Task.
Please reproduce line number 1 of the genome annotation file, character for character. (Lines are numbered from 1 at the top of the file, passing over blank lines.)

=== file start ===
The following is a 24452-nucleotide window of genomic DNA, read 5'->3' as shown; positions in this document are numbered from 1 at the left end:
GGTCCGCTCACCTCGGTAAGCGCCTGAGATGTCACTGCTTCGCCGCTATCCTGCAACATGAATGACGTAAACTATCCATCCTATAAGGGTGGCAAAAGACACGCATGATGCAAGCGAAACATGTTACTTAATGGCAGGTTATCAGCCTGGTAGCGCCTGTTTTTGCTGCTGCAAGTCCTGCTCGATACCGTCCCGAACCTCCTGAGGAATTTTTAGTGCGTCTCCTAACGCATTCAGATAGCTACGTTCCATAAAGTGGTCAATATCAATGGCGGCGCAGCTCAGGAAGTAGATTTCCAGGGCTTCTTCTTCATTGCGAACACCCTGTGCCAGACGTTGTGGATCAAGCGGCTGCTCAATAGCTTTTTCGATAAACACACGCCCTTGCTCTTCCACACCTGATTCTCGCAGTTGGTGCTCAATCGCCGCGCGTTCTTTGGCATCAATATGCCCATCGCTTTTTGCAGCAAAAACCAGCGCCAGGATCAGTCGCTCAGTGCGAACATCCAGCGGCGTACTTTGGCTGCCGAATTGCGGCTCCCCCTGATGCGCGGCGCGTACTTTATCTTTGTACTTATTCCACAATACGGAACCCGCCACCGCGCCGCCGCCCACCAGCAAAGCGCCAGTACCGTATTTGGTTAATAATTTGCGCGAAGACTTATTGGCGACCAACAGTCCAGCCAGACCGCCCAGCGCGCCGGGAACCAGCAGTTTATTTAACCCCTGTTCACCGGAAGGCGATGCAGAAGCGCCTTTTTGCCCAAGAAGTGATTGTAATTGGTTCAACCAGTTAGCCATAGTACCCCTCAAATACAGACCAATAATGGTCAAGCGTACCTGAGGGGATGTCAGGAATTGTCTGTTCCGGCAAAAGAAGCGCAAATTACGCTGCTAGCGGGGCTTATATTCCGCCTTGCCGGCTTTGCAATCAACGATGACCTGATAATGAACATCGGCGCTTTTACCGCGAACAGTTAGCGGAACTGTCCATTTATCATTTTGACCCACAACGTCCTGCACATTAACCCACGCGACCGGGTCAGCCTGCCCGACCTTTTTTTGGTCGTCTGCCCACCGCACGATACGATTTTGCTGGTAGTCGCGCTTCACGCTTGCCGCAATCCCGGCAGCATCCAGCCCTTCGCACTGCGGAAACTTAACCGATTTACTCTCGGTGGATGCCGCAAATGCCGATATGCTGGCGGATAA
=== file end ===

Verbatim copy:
The following is a 24452-nucleotide window of genomic DNA, read 5'->3' as shown; positions in this document are numbered from 1 at the left end: